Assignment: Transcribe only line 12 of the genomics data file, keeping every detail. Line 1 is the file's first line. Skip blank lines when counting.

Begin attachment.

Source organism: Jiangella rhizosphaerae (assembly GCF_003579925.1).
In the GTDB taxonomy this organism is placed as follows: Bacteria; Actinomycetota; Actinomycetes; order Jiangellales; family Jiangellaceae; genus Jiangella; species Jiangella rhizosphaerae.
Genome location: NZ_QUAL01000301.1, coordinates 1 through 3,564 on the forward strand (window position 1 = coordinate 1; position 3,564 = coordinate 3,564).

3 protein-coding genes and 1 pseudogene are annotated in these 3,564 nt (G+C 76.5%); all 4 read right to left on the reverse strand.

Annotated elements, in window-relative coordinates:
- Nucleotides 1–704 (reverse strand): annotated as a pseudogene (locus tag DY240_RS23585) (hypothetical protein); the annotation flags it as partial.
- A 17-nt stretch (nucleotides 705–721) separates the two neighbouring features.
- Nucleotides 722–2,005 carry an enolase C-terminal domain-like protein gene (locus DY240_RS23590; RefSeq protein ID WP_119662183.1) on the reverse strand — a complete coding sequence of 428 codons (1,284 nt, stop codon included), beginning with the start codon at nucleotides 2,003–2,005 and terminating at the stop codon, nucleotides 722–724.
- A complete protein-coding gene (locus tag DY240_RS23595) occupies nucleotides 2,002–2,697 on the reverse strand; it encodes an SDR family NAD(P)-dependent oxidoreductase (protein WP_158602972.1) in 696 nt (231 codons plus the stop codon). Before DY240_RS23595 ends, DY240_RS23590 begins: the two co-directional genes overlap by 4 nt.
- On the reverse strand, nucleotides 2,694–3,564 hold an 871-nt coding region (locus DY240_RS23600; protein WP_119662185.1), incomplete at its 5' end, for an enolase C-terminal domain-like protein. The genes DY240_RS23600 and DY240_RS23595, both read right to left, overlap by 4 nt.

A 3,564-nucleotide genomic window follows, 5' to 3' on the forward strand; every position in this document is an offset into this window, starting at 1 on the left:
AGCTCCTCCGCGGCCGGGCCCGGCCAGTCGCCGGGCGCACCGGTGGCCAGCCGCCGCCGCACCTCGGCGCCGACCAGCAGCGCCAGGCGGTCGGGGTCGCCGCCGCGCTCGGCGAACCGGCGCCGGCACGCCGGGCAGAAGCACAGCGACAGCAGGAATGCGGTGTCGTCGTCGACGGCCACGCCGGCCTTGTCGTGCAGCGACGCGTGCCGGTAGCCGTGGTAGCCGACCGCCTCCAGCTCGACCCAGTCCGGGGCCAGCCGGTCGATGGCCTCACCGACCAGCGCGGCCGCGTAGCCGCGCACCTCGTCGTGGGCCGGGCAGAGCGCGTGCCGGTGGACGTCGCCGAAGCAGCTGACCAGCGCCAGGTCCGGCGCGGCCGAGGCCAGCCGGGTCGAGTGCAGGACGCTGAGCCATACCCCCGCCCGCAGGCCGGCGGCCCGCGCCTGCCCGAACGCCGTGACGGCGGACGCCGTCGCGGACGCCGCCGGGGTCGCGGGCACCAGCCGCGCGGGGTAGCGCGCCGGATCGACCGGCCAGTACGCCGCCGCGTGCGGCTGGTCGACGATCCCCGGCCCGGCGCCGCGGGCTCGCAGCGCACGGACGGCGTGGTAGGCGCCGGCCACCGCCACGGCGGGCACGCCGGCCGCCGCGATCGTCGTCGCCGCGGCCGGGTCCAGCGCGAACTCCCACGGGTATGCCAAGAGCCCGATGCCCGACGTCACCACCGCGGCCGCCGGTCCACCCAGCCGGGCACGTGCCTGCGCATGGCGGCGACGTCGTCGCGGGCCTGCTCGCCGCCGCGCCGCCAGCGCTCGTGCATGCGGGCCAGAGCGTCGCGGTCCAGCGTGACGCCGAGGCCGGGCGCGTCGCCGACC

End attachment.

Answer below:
AGCTCCTCCGCGGCCGGGCCCGGCCAGTCGCCGGGCGCACCGGTGGCCAGCCGCCGCCGCACCTCGGCGCCGACCAGCAGCGCCAGGCGGTCGGGGTCGCCGCCGCGCTCGGCGAACCGGCGCCGGCACGCCGGGCAGAAGCACAGCGACAGCAGGAATGCGGTGTCGTCGTCGACGGCCACGCCGGCCTTGTCGTGCAGCGACGCGTGCCGGTAGCCGTGGTAGCCGACCGCCTCCAGCTCGACCCAGTCCGGGGCCAGCCGGTCGATGGCCTCACCGACCAGCGCGGCCGCGTAGCCGCGCACCTCGTCGTGGGCCGGGCAGAGCGCGTGCCGGTGGACGTCGCCGAAGCAGCTGACCAGCGCCAGGTCCGGCGCGGCCGAGGCCAGCCGGGTCGAGTGCAGGACGCTGAGCCATACCCCCGCCCGCAGGCCGGCGGCCCGCGCCTGCCCGAACGCCGTGACGGCGGACGCCGTCGCGGACGCCGCCGGGGTCGCGGGCACCAGCCGCGCGGGGTAGCGCGCCGGATCGACCGGCCAGTACGCCGCCGCGTGCGGCTGGTCGACGATCCCCGGCCCGGCGCCGCGGGCTCGCAGCGCACGGACGGCGTGGTAGGCGCCGGCCACCGCCACGGCGGGCACGCCGGCCGCCGCGATCGTCGTCGCCGCGGCCGGGTCCAGCGCGAACTCCCACGGGTATGCCAAGAGCCCGATGCCCGACGTCACCACCGCGGCCGCCGGTCCACCCAGCCGGGCACGTGCCTGCGCATGGCGGCGACGTCGTCGCGGGCCTGCTCGCCGCCGCGCCGCCAGCGCTCGTGCATGCGGGCCAGAGCGTCGCGGTCCAGCGTGACGCCGAGGCCGGGCGCGTCGCCGACC